Now as we look to the future, we’re equally surprised by the fact that we’ll be leaving Marloth Park in a mere 46 days.  How the time has flown!  And now, with only about one week until the park crowds thin out, we’re looking forward to the immediate future and the return of our wildlife friends.

May your day be filled with sunshine!


Photo from one year ago today, December 30, 2017:

Tom’s burger with ham, eggs, cheese and beef with fried potatoes on this date, one year ago.  For more photos of Palermo, Buenos Aires, please click here.

Just couldn’t take the itching anymore…Off to see the doc…

A kudu drinking out of the birdbath in the garden.

“Sighting of the Day in the Bush”

Bushy-tailed bushbabies are huge compared to bushbabies in our garden.  We took this photo at Jabula a few weeks ago.

After over a month of itching unbearably especially during the night and rarely getting enough sleep, I was becoming frustrated with these awful pepper tick bites, mostly on my arms and neck where my skin was exposed when we wandered through the bush toward the river. 

In every case, I had on tons of repellent but apparently, it doesn’t work for ticks.  There are much harsher and toxic chemicals required to keep ticks at bay, including the tiny pepper ticks.  They’re called pepper ticks since they are as tiny as a single fleck of finely ground pepper, not visible to the human eye.
Each time we see flowers and plants we now wonder if they are invasive alien plants which are awful for the local ecosystem and wildlife.

Yesterday, when we returned to the eye doctor for Tom to select his new glasses (first replacement lenses in over six years) and for me to pick up my new contact lenses, we first decided to stop at the local pharmacy to see if the pharmacist had any suggestions for the itching.

I’d already tried several creams to no avail and even took sleep-inducing Benedryl during the day, after trying two other antihistamines, in a desperate attempt at some relief for a few hours.  Nothing, I mean nothing gave me any relief for more than an hour at most.

It appears pretty but does it belong here?

On a few occasions, I was hopeful the creams would help but they were so greasy and messy I was unable to wear repellent on top of them.  I didn’t want to take the risk of getting more bites from mosquitos which have begun increasingly populating the bush with the recent rains and warmer weather.

A few days this week I hid away in the bedroom, wearing my long-john type pajamas with the air-con on, in an attempt to avoid the necessity of wearing any repellent.  I still got a few more bites only adding to my discomfort.  

We call this pair of wildebeest, Dad & Son.  They aren’t frequent visitors like Wildebeest Willie but always welcome as are the zebras and warthogs.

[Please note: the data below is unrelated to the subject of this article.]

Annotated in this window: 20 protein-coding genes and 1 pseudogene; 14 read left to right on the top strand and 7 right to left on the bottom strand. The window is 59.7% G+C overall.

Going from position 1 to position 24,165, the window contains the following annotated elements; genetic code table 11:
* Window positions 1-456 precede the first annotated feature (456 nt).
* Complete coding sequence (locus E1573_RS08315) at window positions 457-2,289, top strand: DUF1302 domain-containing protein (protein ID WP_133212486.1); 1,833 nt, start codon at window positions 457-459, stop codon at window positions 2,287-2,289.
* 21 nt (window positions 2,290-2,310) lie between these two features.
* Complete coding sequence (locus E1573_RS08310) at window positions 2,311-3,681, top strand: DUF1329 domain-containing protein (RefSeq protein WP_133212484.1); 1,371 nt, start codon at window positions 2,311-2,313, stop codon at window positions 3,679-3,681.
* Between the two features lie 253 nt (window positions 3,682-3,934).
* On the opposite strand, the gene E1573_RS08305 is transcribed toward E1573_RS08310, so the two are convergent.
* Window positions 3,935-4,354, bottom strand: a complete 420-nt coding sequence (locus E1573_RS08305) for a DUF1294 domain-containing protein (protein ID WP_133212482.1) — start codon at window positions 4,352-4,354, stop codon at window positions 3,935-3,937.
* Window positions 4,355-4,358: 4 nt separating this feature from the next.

Also, I didn’t want to have to spend our last three precious months in Marloth Park hiding in the bedroom.  I needed some relief and a long-term solution.  At the pharmacy when I showed the pharmacist my arms, she said I must go to the doctor immediately.

She explained I was at risk for tick-bite fever, a dreadful condition, and it appeared many of the bites were inflamed and on the verge of becoming infected.  That freaked me out enough to send us to the doctor’s office down the road to ask for their next available appointment. As it turned out, she was right.

Lion lying under a tree, as seen from the fence between Marloth Park and Kruger National Park.

Dr. Theo scolded me a little for suffering for a month.  Why hadn’t I come in sooner?  I wish I knew the answer.  Perhaps I was trying to “tough it out” and no be a whiney tourist running to the doctor with every little complaint.  Hadn’t our six years of world travel toughened me up a bit?

In many ways, it has toughened me up but practicality must supersede pride and at 1630 hrs (4:30 pm) we returned to Komatipoort for the appointment with Dr. Theo.

Two male lions checking for possible dinner subjects.

In the interim, we’d planned dinner at Ngwenya with Rita and Gerhard which we had to cancel when we had no idea how long the appointment would take and the trip to the pharmacy to collect my three prescriptions.  Besides, I wasn’t feeling much like going out.

We haven’t seen them since they returned from Germany a few days ago and were disappointed to have to cancel.  But, we have plans for dinner reservations at Jabula tomorrow night with Kathy and Don as well for the six of us.  They’ve never met.  It’s quite wonderful to introduce old friends to new friends.

Two Big Daddies, horns entangled in a little scuffle over pellets.

This morning, after eating as required, I started the big dose of Prednisone to be tapered over a period of 12 days.  Hopefully, this will begin to reduce the severe itching which is by far the worst itching I’ve ever experienced in my life.  I’m feeling confident this will work.

Since Prednisone can cause insomnia (yikes) the doctor suggested I take it in the morning.  This morning, I took six pills as prescribed.  If lucky I may experience improvement by tonight since I’m literally exhausted from lack of sleep for over a month due to the worsening of the itching at night.

No harm was done…back to being friendly.

Today is a low key day.  It’s cloudy and cooler and we’ve had tons of amazing visitors we’ll be sharing in tomorrow’s post.

We hope all of our USA friends and family had a wonderful Thanksgiving yesterday.  Be well.  Be happy.


Photo from one year ago today, November 23, 2017:

We stopped to take this photo on the way to the airport in San Jose, Costa Rica.  This is a Northern Crested Caracara: “The northern crested caracara, also called the northern caracara and crested caracara, is a bird of prey in the family Falconidae.”  For more, please click here.